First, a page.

During the colonial period the territory which is now Vermont was claimed in part or wholly by each of the four surrounding governments: namely, Canada, Massachusetts, New Hampshire, and New York. Each of them in turn made land grants within the present State.
Grants Extending into Vermont
Northfield (Hinsdale, Vernon)
The northern boundary of Massachusetts was not definitively determined until March 5, 1740, when the King in Council declared that it should be a similar curve line and three miles north of the Merrimac River from the sea to the Pawtucket Falls, and from thence by a line due west until it meets with the King’s other governments. The line was surveyed by New Hampshire in February and March, 1741, Massachusetts refusing to join in doing it.41
For many years Massachusetts had claimed, as interpreted by her first charter, that her territory extended three miles north of every part of the Merrimac River. This sometimes meant three miles north of the junction of the Pemigewasset and the Winnipisaugee Rivers in the town of Franklin, New Hampshire; and sometimes, by regarding the Winnipisaugee as a continuation of the Merrimac, the province was claimed to extend three miles north of the outlet of Lake Winnipisaugee. These limits are in the latitude of Ascutney Mountain in Weathersfield, Vermont, in the first case, and of Windsor in the latter case.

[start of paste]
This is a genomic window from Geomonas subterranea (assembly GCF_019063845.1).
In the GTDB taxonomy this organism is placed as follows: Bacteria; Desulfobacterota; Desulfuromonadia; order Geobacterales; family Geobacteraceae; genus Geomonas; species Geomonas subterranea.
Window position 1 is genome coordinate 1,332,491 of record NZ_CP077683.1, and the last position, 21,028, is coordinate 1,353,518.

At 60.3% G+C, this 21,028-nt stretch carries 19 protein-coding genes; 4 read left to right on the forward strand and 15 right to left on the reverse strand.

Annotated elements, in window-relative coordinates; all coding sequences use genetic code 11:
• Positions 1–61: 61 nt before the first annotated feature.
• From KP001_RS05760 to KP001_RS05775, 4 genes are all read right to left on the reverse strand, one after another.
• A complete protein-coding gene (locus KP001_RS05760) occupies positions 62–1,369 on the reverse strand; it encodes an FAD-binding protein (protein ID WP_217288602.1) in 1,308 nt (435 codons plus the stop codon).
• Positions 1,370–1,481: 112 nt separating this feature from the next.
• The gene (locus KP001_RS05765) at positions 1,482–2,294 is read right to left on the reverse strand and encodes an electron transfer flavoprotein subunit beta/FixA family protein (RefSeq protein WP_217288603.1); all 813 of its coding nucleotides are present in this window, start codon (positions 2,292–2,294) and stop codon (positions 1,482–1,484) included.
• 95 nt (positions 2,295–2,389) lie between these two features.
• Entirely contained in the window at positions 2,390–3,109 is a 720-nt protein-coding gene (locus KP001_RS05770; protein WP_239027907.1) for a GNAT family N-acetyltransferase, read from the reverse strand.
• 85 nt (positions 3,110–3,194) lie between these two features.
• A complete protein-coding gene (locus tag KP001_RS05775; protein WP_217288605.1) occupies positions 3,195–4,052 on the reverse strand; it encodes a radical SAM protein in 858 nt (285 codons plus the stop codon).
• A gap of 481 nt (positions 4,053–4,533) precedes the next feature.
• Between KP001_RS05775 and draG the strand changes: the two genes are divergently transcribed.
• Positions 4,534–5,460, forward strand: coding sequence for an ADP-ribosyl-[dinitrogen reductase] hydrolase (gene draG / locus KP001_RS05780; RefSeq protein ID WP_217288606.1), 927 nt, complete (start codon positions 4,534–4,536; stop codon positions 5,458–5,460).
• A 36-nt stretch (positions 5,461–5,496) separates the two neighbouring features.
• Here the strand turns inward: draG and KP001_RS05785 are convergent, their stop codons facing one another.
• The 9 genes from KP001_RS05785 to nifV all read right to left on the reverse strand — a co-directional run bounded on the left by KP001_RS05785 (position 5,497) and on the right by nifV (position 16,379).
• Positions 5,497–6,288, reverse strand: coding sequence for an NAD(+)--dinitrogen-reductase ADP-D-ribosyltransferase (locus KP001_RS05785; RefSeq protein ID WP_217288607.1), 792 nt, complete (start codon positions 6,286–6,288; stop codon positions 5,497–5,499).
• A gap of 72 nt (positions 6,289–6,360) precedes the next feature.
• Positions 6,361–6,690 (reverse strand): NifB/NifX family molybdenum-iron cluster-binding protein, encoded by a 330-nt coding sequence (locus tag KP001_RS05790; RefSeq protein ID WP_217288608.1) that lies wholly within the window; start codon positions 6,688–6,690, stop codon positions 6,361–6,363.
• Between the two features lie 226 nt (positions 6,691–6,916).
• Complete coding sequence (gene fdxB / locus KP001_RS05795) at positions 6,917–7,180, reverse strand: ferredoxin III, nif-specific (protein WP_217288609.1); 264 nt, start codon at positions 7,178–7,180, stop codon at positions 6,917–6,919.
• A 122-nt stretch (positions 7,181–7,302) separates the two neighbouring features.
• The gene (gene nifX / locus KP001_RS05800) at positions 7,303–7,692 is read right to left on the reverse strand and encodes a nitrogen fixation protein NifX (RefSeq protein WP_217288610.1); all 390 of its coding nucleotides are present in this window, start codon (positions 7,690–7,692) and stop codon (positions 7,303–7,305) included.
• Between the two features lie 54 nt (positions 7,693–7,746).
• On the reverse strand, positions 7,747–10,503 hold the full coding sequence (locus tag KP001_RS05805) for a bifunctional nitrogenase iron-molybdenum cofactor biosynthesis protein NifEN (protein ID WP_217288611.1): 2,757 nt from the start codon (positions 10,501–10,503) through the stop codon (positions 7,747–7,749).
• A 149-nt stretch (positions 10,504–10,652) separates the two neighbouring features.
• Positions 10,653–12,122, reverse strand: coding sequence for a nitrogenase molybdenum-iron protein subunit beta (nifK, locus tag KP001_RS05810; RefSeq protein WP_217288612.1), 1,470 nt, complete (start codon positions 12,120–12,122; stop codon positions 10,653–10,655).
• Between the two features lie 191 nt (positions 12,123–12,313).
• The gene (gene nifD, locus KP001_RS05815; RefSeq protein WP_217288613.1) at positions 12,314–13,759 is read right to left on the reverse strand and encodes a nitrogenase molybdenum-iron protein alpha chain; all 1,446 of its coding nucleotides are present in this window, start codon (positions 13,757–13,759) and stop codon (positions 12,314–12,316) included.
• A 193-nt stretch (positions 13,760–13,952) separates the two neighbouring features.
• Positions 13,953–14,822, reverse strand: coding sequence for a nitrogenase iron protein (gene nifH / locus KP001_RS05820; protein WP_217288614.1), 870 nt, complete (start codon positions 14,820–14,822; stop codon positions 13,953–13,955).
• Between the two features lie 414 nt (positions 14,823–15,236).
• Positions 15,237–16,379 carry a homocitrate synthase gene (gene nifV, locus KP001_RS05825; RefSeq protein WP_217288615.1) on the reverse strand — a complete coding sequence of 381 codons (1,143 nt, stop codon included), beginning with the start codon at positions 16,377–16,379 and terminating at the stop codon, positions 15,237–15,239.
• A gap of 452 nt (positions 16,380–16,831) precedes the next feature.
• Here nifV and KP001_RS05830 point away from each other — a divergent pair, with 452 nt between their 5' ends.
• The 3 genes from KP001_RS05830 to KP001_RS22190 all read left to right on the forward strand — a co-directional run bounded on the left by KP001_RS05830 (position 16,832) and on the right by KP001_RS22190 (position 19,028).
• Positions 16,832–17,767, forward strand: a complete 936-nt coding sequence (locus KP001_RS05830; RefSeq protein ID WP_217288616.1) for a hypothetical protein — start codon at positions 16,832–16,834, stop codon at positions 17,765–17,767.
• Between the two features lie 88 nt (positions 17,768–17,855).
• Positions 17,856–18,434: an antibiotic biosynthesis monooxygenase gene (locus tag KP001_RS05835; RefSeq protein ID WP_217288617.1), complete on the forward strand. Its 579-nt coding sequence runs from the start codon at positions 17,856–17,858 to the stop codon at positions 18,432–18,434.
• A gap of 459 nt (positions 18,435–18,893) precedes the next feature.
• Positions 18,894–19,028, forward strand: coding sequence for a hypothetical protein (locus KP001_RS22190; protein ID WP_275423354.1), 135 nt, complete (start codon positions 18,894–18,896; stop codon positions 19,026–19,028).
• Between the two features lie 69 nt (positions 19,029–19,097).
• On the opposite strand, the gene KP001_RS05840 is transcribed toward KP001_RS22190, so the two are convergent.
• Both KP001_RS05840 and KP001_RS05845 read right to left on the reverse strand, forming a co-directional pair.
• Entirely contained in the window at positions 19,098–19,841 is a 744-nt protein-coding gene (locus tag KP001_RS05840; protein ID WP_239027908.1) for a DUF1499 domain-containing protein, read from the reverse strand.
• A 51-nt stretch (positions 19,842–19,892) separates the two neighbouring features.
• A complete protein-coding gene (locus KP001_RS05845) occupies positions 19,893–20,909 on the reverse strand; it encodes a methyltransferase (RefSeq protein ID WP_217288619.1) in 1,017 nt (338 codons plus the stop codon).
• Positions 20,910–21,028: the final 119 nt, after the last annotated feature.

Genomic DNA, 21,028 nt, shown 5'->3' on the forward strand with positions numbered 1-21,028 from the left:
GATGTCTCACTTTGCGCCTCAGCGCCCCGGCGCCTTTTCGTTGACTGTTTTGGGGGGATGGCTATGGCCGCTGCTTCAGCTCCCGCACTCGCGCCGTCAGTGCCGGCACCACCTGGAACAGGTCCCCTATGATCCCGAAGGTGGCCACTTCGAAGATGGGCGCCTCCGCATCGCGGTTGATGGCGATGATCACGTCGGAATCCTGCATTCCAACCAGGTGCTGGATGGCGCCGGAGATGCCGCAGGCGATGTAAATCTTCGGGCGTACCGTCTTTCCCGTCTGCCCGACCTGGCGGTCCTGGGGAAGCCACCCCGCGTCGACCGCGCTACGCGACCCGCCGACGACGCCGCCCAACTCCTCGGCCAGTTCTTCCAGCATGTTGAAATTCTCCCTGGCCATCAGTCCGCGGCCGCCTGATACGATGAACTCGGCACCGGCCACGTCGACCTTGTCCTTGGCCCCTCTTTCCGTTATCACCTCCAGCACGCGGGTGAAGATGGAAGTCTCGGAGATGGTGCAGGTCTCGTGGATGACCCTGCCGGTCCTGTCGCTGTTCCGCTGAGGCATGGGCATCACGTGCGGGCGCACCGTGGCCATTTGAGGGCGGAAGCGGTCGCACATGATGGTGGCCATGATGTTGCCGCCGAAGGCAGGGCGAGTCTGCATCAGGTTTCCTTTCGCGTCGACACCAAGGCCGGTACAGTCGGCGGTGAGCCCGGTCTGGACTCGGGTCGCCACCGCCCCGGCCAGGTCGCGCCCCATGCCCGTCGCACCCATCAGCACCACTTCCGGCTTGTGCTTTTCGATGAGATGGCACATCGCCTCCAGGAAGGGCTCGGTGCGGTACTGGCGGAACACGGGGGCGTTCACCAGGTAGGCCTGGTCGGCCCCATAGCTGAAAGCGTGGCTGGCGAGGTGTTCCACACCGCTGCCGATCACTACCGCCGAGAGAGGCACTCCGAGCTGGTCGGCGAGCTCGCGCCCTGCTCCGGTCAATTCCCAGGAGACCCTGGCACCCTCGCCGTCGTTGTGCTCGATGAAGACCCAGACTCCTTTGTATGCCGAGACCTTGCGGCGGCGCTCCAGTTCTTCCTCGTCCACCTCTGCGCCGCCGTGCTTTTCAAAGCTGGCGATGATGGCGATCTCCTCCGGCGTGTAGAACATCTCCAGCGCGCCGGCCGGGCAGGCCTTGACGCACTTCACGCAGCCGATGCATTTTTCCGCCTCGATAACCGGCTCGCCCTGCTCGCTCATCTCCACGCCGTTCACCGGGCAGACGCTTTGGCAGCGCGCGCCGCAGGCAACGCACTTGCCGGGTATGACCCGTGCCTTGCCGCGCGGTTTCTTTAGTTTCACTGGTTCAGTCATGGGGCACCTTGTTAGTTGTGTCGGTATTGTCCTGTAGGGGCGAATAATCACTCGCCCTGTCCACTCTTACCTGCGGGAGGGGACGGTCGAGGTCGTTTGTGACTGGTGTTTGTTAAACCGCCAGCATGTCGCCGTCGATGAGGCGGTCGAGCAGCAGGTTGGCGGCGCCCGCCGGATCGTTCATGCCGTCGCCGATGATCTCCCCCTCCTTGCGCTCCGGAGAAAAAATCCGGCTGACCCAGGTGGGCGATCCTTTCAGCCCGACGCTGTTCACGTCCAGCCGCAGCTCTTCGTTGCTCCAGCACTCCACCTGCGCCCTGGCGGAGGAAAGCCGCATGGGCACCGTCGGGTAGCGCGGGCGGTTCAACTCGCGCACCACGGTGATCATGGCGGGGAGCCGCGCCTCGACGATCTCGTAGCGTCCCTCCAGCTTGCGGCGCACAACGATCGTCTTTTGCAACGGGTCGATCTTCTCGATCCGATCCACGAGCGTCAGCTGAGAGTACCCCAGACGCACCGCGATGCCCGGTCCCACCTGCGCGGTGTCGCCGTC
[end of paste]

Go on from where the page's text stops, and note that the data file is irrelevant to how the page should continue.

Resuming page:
Previous to 1740 Massachusetts had made many land grants in part or wholly north of the boundary of that date. The first grant of this character in Vermont was that of Northfield. An attempt was made in 1671 to secure a charter from the General Court for a grant on the Connecticut River, north of Deerfield. This failed, but the attempt was renewed by parties from Northampton the following year and succeeded. The Squakheag Indians lived in this region, extending from the Pocumtucks of Deerfield northward to the Wanasquatok or Broad Brook in Vermont, which flows into the Connecticut from the west three-quarters of a mile south of where Fort Dummer was afterwards built in the present town of Brattleboro, Vermont. The Indian name Squakheag is believed to mean “a spearing place of fish,” and was so called because of the great abundance of fish annually secured there.